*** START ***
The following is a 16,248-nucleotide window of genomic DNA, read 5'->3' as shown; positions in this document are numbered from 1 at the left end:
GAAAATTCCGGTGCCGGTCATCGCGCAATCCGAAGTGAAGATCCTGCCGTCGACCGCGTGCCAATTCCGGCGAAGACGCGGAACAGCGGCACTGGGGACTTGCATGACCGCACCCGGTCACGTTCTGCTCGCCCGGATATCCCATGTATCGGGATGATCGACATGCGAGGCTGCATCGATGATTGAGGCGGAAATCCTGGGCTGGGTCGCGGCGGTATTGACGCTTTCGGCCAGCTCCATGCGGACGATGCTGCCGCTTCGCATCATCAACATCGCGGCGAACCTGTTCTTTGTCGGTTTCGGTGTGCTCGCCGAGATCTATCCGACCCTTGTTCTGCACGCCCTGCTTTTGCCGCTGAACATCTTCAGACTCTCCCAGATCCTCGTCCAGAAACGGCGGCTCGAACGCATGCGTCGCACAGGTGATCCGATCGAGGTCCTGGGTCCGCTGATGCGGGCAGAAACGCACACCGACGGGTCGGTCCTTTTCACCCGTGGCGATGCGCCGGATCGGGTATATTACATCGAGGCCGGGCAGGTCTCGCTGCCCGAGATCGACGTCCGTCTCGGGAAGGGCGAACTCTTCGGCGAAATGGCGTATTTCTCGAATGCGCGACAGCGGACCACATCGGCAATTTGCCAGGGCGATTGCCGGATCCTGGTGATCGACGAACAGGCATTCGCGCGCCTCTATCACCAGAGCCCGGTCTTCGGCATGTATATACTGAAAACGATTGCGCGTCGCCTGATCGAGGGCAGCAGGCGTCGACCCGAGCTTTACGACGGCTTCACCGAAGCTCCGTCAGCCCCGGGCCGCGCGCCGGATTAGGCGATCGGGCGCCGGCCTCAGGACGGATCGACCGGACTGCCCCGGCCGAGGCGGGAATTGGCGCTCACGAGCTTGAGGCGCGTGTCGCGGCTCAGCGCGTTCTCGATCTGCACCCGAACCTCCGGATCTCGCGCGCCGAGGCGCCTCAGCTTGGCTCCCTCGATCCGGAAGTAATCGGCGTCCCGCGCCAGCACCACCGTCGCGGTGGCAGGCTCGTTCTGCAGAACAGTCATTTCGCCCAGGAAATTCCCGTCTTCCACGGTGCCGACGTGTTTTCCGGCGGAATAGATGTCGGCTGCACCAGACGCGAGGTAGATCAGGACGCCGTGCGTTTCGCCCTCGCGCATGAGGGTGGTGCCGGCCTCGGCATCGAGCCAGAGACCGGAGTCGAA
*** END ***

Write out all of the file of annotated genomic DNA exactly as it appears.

The following is a 16,248-nucleotide window of genomic DNA, read 5'->3' as shown; positions in this document are numbered from 1 at the left end:
GAAAATTCCGGTGCCGGTCATCGCGCAATCCGAAGTGAAGATCCTGCCGTCGACCGCGTGCCAATTCCGGCGAAGACGCGGAACAGCGGCACTGGGGACTTGCATGACCGCACCCGGTCACGTTCTGCTCGCCCGGATATCCCATGTATCGGGATGATCGACATGCGAGGCTGCATCGATGATTGAGGCGGAAATCCTGGGCTGGGTCGCGGCGGTATTGACGCTTTCGGCCAGCTCCATGCGGACGATGCTGCCGCTTCGCATCATCAACATCGCGGCGAACCTGTTCTTTGTCGGTTTCGGTGTGCTCGCCGAGATCTATCCGACCCTTGTTCTGCACGCCCTGCTTTTGCCGCTGAACATCTTCAGACTCTCCCAGATCCTCGTCCAGAAACGGCGGCTCGAACGCATGCGTCGCACAGGTGATCCGATCGAGGTCCTGGGTCCGCTGATGCGGGCAGAAACGCACACCGACGGGTCGGTCCTTTTCACCCGTGGCGATGCGCCGGATCGGGTATATTACATCGAGGCCGGGCAGGTCTCGCTGCCCGAGATCGACGTCCGTCTCGGGAAGGGCGAACTCTTCGGCGAAATGGCGTATTTCTCGAATGCGCGACAGCGGACCACATCGGCAATTTGCCAGGGCGATTGCCGGATCCTGGTGATCGACGAACAGGCATTCGCGCGCCTCTATCACCAGAGCCCGGTCTTCGGCATGTATATACTGAAAACGATTGCGCGTCGCCTGATCGAGGGCAGCAGGCGTCGACCCGAGCTTTACGACGGCTTCACCGAAGCTCCGTCAGCCCCGGGCCGCGCGCCGGATTAGGCGATCGGGCGCCGGCCTCAGGACGGATCGACCGGACTGCCCCGGCCGAGGCGGGAATTGGCGCTCACGAGCTTGAGGCGCGTGTCGCGGCTCAGCGCGTTCTCGATCTGCACCCGAACCTCCGGATCTCGCGCGCCGAGGCGCCTCAGCTTGGCTCCCTCGATCCGGAAGTAATCGGCGTCCCGCGCCAGCACCACCGTCGCGGTGGCAGGCTCGTTCTGCAGAACAGTCATTTCGCCCAGGAAATTCCCGTCTTCCACGGTGCCGACGTGTTTTCCGGCGGAATAGATGTCGGCTGCACCAGACGCGAGGTAGATCAGGACGCCGTGCGTTTCGCCCTCGCGCATGAGGGTGGTGCCGGCCTCGGCATCGAGCCAGAGACCGGAGTCGAA